Changes in benthic sediment conditions under an atlantic salmon farm at a deep, well-flushed coastal site
Journal article, Peer reviewed
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Original versionBannister RJ, Valdemarsen T, Hansen PK, Holmer M, Ervik A (2014) Changes in benthic sediment conditions under an Atlantic salmon farm at a deep, well-flushed coastal site. Aquacult Environ Interact 5:29-47 10.3354/aei00092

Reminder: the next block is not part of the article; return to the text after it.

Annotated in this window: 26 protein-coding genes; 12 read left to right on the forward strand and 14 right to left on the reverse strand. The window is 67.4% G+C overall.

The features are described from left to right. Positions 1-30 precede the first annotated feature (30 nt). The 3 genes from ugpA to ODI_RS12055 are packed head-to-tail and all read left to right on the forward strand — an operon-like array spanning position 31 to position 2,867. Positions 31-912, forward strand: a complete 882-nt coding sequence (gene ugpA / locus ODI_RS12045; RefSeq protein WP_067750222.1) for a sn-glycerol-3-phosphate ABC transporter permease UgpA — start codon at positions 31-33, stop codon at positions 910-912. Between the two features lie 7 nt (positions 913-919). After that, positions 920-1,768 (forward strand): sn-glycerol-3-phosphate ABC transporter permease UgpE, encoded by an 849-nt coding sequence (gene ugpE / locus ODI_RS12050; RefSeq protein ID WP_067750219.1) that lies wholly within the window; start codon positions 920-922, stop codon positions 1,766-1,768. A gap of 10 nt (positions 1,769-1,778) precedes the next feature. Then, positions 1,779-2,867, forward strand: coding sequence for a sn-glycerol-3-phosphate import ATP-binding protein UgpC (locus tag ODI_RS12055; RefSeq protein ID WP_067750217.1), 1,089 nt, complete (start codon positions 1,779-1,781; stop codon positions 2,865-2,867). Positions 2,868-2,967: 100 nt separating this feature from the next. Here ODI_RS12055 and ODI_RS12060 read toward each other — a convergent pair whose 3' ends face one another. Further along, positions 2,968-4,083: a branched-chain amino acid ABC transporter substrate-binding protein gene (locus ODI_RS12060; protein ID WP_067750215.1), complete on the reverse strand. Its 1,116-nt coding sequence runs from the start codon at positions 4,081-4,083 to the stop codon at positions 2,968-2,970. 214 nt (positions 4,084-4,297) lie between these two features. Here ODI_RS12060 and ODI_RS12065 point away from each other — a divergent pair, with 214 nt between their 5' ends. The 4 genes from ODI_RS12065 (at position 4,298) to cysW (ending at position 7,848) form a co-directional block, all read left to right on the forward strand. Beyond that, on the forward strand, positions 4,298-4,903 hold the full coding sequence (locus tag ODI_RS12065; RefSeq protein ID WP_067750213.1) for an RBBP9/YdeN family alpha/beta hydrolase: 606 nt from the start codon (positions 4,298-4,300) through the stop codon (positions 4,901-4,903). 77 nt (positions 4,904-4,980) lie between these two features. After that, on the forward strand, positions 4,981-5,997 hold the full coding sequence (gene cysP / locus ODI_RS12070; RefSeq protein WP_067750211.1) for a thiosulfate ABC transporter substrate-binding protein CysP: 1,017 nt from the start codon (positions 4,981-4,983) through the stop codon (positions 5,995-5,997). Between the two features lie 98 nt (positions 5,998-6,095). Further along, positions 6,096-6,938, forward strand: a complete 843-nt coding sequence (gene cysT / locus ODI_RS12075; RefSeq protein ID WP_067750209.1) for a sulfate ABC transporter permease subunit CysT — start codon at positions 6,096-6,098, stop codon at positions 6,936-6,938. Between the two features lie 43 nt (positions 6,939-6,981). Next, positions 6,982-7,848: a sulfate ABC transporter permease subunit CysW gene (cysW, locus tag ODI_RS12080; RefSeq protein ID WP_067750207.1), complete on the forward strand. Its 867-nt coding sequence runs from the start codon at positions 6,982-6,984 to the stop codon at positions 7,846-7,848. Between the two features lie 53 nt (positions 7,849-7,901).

Along the Norwegian coastline, it is predicted that salmonid aquaculture will rapidly expand in the coming years, exceeding current production levels of 1.3 million t in 2012. This will result in increased interactions with both local and regional environments, thus more knowledge is urgently needed to better risk-manage a rapid expansion. We investigated changes in the benthic sediment condition in association with an Atlantic salmon farm sited at a deep, well-flushed coastal site in western Norway. Benthic fluxes of O2, total carbon dioxide (TCO2) and NH4+ intensified over the production cycle, when farming activity and the sedimentation of carbon and nitrogen was at its maximum. During the sampling campaign, benthic fluxes of O2, TCO2 and NH4+ at the farming location were higher than those measured at a nearby reference location. Stimulation of benthic fluxes over the production cycle at the farming location were most likely driven by changes in benthic faunal community structure, abundance and biomass. High abundances of opportunistic species (i.e. Capitella capitata, Heteromastus filiformis, Paramphinome jeffreysii, Abra nitida and Thyasira sarsii) dominated the farming location, whilst the sediment biogeochemistry was stable throughout the study period at both locations. However, despite differences in benthic fluxes and fauna structure over the production cycle, the input of organic carbon and nitrogen did not exceed the mineralisation capacity of a deep, well-flushed, fish farming location.